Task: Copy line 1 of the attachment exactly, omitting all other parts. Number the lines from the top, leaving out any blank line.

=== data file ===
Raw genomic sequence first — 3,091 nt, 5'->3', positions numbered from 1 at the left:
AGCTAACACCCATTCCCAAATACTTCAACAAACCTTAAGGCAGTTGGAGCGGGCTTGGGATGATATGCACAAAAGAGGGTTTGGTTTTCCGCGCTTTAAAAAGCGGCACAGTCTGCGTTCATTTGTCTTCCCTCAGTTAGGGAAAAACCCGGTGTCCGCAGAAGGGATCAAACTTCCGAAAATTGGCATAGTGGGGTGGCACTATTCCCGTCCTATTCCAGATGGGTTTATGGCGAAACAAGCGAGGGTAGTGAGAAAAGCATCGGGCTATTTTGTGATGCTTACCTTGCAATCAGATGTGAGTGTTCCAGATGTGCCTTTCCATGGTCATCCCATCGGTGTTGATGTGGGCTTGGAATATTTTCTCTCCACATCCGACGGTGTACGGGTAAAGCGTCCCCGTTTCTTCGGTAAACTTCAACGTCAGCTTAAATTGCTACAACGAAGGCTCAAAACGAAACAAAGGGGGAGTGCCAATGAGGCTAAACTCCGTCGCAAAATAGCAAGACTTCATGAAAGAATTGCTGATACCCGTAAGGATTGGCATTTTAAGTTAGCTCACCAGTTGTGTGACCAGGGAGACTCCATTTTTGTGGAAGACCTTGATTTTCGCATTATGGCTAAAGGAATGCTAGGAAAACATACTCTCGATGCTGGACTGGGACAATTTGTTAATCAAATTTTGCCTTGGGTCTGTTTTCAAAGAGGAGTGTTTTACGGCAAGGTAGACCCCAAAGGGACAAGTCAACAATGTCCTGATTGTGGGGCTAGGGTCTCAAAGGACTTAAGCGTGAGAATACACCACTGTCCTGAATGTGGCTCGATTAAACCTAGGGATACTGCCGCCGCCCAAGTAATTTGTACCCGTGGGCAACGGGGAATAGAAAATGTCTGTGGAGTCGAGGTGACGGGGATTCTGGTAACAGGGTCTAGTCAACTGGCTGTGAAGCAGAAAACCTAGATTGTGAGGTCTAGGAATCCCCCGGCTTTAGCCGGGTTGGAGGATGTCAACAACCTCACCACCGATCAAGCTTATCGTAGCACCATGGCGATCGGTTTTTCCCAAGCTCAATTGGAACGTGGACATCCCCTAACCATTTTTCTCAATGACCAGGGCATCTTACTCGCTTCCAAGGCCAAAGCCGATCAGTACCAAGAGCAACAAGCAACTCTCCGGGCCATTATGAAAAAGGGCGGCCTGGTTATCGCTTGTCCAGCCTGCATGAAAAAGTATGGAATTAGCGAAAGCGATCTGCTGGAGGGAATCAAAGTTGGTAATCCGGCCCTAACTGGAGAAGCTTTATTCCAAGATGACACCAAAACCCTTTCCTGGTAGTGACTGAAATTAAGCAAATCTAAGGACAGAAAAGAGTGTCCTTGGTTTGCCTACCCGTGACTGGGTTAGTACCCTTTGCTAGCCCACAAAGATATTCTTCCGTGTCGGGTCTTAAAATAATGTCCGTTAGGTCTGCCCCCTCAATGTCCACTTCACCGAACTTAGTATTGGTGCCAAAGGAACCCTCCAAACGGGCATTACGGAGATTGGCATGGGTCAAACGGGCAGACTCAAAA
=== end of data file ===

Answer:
Raw genomic sequence first — 3,091 nt, 5'->3', positions numbered from 1 at the left: